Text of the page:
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DOC NYC 2015 Women Directors: Meet Sara Fishko – ‘The Jazz Loft According to W. Eugene Smith’

DOC NYC 2015 Women Directors: Meet Sara Fishko - 'The Jazz Loft According to W. Eugene Smith'

Sara Fishko makes her directorial debut with “The Jazz Loft According to W. Eugene Smith.” Fishko is an Emmy Award-winning film editor and public radio broadcaster/podcaster whose explorations of culture on WNYC/NPR have won her a devoted audience and dozens of prizes. Fishko was the writer, producer and host, in 2009, of “The Jazz Loft Radio Series” — a multi-part deep dive into W. Eugene Smith’s audio archive that has now been expanded into the “Jazz Loft” film. (Press materials) 

“The Jazz Loft According to W. Eugene Smith” will premiere at the 2015 DOC NYC Film Festival on November 13.

W&H: Please give us your description of the film playing.

SF: It’s the story of a brilliant, tragically obsessive photographer — a pioneer of the photo-essay at LIFE Magazine in the ’40s and ’50s — who left it all, including his suburban family life, to move into a run-down loft building in Manhattan in 1957. While living there, he spent nearly a decade tape-recording and photographing the goings-on in the building, which included hundreds of jazz jam sessions and rehearsals with the likes of Thelonious Monk, Zoot Sims, Hall Overton and other remarkable characters. The film uses his photos and tapes to tell stories about the life there.

W&H: What drew you to this story?

SF: The story touches on so many things that are interesting to me: jazz and music in general, the post-WWII arts scene in New York, photography, not to mention the whole idea of this man documenting a dilapidated building and everything in and around it for eight years. Just fascinating. I felt I had to do it.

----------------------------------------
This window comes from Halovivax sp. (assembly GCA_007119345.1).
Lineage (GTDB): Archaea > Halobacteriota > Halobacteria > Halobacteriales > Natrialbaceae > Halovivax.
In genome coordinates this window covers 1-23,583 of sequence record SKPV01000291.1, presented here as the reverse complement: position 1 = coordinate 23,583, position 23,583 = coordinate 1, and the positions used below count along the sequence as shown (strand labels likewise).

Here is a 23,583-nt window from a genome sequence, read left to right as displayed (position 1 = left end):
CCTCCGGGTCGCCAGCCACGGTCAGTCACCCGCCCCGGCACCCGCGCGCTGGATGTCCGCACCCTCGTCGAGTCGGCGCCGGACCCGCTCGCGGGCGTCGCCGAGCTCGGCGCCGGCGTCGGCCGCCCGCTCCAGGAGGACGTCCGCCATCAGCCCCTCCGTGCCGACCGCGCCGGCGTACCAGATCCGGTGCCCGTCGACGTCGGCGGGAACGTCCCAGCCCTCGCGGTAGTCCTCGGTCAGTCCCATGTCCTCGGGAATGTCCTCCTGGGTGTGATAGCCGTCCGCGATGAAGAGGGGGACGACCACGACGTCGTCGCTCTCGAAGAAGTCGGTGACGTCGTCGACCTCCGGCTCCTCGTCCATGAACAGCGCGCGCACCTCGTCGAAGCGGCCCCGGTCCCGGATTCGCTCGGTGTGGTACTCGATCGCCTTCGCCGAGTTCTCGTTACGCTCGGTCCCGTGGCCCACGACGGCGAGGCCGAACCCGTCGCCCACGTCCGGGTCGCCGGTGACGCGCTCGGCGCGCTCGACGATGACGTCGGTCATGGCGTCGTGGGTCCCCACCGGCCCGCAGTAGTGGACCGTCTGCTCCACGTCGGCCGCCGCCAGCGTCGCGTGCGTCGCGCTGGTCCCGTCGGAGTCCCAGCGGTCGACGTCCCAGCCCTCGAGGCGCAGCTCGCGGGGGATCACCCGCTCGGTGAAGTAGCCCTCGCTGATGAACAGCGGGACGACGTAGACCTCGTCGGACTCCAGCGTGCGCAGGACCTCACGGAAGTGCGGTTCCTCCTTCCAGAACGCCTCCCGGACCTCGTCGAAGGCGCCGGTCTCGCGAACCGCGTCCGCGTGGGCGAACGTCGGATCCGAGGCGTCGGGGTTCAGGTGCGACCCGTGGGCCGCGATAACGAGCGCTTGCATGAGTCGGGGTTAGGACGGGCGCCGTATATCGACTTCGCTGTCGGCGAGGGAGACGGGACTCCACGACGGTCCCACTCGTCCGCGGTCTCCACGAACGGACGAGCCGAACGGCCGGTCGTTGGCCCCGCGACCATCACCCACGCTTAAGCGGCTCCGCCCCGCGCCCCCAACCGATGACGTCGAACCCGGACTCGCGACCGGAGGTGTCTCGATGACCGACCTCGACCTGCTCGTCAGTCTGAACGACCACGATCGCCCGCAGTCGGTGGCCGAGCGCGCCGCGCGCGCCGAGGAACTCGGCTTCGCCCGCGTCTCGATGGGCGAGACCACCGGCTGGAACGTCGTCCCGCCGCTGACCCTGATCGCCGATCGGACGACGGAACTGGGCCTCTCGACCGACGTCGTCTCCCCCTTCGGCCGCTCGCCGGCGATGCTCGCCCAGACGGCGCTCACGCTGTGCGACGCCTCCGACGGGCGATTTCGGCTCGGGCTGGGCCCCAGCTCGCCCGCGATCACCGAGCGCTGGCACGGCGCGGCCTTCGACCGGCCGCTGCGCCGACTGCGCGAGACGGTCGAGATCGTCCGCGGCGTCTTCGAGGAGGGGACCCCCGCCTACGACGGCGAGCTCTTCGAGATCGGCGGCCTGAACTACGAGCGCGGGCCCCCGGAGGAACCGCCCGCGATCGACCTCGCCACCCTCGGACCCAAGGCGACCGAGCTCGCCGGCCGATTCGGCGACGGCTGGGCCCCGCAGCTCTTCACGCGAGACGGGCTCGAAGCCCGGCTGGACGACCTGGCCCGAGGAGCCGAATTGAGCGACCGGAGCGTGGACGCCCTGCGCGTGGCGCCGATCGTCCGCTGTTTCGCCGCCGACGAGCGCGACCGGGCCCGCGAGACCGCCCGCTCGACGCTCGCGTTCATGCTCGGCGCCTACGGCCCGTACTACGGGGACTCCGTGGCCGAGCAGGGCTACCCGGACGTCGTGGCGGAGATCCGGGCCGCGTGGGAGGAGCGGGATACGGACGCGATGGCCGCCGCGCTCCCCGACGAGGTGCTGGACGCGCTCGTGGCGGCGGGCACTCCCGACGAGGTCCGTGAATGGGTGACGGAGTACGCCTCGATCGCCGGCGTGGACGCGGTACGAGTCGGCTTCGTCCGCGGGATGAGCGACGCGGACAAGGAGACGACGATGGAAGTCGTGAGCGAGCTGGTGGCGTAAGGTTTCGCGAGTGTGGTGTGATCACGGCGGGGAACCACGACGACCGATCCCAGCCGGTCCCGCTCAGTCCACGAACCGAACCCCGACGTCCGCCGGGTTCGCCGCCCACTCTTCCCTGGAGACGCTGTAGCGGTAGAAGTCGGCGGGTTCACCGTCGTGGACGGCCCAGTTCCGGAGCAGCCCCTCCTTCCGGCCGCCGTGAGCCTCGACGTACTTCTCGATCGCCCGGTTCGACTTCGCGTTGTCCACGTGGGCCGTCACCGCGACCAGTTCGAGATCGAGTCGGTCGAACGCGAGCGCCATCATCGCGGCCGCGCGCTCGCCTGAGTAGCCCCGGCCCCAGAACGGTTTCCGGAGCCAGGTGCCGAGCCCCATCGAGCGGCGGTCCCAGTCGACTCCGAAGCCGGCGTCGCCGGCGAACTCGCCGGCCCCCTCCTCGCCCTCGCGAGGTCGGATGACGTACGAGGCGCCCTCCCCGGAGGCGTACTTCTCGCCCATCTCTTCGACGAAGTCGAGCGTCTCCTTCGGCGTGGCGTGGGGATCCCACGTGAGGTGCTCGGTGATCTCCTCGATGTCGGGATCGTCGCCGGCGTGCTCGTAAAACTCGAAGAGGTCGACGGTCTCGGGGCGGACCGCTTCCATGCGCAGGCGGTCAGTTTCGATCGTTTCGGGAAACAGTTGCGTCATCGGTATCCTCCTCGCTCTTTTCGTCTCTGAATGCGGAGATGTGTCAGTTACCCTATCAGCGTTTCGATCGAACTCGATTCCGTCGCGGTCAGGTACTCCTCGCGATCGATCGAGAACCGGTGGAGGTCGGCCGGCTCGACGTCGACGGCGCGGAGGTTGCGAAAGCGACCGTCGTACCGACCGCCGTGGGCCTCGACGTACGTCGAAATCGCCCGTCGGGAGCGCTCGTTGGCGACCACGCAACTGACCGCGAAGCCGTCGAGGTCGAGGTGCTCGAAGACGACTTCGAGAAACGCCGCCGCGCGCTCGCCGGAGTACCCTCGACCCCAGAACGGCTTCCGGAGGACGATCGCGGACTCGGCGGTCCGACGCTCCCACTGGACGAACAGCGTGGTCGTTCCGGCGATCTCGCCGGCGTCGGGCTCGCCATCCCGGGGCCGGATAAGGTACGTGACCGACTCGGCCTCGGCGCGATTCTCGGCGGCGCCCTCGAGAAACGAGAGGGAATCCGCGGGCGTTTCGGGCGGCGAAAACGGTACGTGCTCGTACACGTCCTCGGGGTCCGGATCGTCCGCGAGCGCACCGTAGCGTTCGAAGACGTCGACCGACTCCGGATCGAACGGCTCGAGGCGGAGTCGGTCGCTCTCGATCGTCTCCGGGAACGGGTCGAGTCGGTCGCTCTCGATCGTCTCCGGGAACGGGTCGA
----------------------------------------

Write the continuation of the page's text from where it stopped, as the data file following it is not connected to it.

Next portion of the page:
W&H: What was the biggest challenge in making the film?

SF: The sheer volume of material was a tremendous challenge. Gene was an obsessive, and we had to find our way through his obsessions to make sense of it all. It was a massive edit!

W&H: What do you want people to think about when they are leaving the theater?

SF: I hope they’ll think about art and obsession and about people who insist on living unconventional, creative lives — no matter what the cost.

W&H: What advice do you have for other female directors?

SF: I’m not sure the cliché “casting is everything” is any different for women than it is for men, but I would say cast and hire your partners and colleagues [carefully] and hope you find those who won’t hold your gender against you — or might even consider it an advantage!

W&H: How did you get your film funded? Share some insights into how you got the film made.

SF: This is a film produced by the WNYC Studios in New York (in association with Lumiere Productions) and almost entirely funded by National and Foundation money. Our funders were The National Humanities and Arts Endowments and a group of wonderfully generous private foundations. We applied to these organizations for grants and were lucky enough to be awarded enough to make the film.

One thing that helped raise money for the project was its former life as a book and a successful public radio series. It was something of a known quantity, and I had already been associated with it in its radio life.

W&H: Name your favorite woman-directed film and why.

SF: Well, I’m a great Elaine May fan: “A New Leaf,” “The Heartbreak Kid,” etc.

But a more recent film I like very much is “An Education,” directed by the Danish director Lone Scherfig. It has a modesty and a richness of detail that I appreciate very much and a sense of the filmmakers’ affection for even its most difficult characters. And then there are so many women making excellent documentaries now — it would be impossible to choose just one.

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